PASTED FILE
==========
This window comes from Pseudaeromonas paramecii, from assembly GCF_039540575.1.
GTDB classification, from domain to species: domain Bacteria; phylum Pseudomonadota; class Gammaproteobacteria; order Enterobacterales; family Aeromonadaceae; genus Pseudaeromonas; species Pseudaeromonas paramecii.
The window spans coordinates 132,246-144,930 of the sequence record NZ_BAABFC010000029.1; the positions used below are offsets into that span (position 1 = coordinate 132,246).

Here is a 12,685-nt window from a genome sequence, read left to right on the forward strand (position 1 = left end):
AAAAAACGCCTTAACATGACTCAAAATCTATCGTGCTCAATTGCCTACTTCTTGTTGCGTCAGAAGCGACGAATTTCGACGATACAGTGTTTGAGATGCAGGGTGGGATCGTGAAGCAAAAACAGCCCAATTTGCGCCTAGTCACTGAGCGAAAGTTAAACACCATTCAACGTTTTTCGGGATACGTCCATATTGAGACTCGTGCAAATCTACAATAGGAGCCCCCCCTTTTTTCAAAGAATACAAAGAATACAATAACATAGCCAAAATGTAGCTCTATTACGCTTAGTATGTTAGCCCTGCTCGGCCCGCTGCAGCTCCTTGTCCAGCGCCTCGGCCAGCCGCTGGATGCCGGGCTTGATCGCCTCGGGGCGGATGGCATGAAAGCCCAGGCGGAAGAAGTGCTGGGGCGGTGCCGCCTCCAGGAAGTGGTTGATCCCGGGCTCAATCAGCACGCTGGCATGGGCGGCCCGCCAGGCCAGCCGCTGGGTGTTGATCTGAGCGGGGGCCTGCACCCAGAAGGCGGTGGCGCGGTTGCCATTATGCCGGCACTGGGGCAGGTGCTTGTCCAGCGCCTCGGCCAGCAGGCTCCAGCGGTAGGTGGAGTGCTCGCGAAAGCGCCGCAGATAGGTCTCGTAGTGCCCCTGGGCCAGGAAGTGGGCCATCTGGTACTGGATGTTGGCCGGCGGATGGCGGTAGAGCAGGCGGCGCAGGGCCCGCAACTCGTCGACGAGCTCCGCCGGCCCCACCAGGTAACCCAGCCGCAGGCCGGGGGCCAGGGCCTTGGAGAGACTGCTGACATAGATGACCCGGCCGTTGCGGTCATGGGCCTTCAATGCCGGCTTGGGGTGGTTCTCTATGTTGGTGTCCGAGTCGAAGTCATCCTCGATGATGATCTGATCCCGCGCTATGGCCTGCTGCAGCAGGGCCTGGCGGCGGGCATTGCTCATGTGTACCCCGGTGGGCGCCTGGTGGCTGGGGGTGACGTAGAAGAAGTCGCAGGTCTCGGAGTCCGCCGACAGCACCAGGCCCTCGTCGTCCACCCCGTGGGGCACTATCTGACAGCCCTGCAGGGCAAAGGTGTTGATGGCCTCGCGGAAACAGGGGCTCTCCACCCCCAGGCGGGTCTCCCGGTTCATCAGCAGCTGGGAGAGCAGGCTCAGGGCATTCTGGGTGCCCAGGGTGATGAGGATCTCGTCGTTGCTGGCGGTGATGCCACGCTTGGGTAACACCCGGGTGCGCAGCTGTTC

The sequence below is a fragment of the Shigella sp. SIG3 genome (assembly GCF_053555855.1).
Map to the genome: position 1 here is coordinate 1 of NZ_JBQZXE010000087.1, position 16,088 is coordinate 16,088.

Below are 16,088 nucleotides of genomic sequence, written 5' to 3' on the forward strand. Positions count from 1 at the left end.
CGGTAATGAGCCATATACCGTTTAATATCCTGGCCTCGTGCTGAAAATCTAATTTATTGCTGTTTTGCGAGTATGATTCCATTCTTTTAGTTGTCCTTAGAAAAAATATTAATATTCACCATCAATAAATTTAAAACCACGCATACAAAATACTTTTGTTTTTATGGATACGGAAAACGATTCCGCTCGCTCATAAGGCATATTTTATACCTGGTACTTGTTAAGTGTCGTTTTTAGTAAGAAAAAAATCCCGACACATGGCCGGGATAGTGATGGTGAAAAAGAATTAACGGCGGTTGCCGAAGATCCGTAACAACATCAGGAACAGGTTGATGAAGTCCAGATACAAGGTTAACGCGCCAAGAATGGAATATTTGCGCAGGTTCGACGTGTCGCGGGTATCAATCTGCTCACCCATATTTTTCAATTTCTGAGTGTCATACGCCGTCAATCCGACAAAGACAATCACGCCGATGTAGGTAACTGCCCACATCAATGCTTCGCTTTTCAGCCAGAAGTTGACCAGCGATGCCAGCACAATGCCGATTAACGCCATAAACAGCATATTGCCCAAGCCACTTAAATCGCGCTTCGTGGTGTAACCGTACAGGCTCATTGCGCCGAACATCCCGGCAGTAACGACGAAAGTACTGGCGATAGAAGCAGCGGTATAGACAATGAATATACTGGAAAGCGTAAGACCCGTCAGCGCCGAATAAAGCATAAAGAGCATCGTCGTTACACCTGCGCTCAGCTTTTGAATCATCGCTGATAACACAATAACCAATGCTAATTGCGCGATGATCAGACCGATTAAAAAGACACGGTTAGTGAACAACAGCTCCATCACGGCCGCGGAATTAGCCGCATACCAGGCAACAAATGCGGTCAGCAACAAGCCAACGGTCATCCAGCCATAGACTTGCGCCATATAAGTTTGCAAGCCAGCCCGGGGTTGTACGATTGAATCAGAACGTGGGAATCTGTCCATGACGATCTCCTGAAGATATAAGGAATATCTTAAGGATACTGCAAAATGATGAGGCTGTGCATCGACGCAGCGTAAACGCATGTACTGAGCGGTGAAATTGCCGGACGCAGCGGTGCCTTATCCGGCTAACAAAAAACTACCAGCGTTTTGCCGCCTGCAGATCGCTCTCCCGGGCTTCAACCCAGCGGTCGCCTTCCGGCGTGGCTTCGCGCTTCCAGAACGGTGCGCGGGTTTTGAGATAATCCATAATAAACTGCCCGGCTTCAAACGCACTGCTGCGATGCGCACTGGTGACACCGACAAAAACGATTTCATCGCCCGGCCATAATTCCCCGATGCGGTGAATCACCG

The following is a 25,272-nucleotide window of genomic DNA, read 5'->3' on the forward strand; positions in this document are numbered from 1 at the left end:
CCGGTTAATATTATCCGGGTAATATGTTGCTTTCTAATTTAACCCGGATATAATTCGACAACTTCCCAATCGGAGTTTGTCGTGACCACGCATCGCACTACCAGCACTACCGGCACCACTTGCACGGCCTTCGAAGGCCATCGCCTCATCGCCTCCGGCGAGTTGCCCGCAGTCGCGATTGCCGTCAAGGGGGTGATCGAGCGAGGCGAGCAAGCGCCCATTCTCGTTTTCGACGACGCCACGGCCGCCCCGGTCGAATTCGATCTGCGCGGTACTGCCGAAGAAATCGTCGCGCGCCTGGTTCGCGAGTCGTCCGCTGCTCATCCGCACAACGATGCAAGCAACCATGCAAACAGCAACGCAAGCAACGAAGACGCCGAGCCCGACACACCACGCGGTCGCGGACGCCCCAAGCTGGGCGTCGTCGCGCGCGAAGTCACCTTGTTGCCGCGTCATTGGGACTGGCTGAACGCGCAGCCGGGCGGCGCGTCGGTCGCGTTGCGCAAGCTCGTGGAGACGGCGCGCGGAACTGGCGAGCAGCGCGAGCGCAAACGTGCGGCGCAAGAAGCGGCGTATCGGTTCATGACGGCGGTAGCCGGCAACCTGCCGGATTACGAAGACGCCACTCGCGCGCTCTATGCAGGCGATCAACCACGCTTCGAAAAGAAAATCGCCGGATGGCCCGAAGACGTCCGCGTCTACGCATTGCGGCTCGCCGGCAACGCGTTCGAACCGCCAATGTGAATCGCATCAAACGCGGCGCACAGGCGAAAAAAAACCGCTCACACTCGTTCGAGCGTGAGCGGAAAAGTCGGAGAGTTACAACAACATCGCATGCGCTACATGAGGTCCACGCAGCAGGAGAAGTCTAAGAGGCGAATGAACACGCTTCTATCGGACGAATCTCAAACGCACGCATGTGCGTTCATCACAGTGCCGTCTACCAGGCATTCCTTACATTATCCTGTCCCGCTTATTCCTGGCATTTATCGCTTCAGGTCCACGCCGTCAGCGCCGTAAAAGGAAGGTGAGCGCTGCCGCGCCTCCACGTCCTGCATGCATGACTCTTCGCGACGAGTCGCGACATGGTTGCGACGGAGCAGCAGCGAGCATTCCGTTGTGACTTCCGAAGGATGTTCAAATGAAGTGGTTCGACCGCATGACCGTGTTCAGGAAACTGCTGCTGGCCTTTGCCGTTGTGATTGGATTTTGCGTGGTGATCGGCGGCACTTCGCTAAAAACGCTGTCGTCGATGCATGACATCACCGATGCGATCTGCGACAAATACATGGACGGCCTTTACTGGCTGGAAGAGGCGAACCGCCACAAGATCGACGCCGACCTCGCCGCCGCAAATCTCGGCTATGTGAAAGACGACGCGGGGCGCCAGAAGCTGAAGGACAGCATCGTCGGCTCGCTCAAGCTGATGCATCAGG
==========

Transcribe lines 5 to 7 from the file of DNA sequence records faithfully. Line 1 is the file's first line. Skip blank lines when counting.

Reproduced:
AAAAAACGCCTTAACATGACTCAAAATCTATCGTGCTCAATTGCCTACTTCTTGTTGCGTCAGAAGCGACGAATTTCGACGATACAGTGTTTGAGATGCAGGGTGGGATCGTGAAGCAAAAACAGCCCAATTTGCGCCTAGTCACTGAGCGAAAGTTAAACACCATTCAACGTTTTTCGGGATACGTCCATATTGAGACTCGTGCAAATCTACAATAGGAGCCCCCCCTTTTTTCAAAGAATACAAAGAATACAATAACATAGCCAAAATGTAGCTCTATTACGCTTAGTATGTTAGCCCTGCTCGGCCCGCTGCAGCTCCTTGTCCAGCGCCTCGGCCAGCCGCTGGATGCCGGGCTTGATCGCCTCGGGGCGGATGGCATGAAAGCCCAGGCGGAAGAAGTGCTGGGGCGGTGCCGCCTCCAGGAAGTGGTTGATCCCGGGCTCAATCAGCACGCTGGCATGGGCGGCCCGCCAGGCCAGCCGCTGGGTGTTGATCTGAGCGGGGGCCTGCACCCAGAAGGCGGTGGCGCGGTTGCCATTATGCCGGCACTGGGGCAGGTGCTTGTCCAGCGCCTCGGCCAGCAGGCTCCAGCGGTAGGTGGAGTGCTCGCGAAAGCGCCGCAGATAGGTCTCGTAGTGCCCCTGGGCCAGGAAGTGGGCCATCTGGTACTGGATGTTGGCCGGCGGATGGCGGTAGAGCAGGCGGCGCAGGGCCCGCAACTCGTCGACGAGCTCCGCCGGCCCCACCAGGTAACCCAGCCGCAGGCCGGGGGCCAGGGCCTTGGAGAGACTGCTGACATAGATGACCCGGCCGTTGCGGTCATGGGCCTTCAATGCCGGCTTGGGGTGGTTCTCTATGTTGGTGTCCGAGTCGAAGTCATCCTCGATGATGATCTGATCCCGCGCTATGGCCTGCTGCAGCAGGGCCTGGCGGCGGGCATTGCTCATGTGTACCCCGGTGGGCGCCTGGTGGCTGGGGGTGACGTAGAAGAAGTCGCAGGTCTCGGAGTCCGCCGACAGCACCAGGCCCTCGTCGTCCACCCCGTGGGGCACTATCTGACAGCCCTGCAGGGCAAAGGTGTTGATGGCCTCGCGGAAACAGGGGCTCTCCACCCCCAGGCGGGTCTCCCGGTTCATCAGCAGCTGGGAGAGCAGGCTCAGGGCATTCTGGGTGCCCAGGGTGATGAGGATCTCGTCGTTGCTGGCGGTGATGCCACGCTTGGGTAACACCCGGGTGCGCAGCTGTTC

The sequence below is a fragment of the Shigella sp. SIG3 genome (assembly GCF_053555855.1).
Map to the genome: position 1 here is coordinate 1 of NZ_JBQZXE010000087.1, position 16,088 is coordinate 16,088.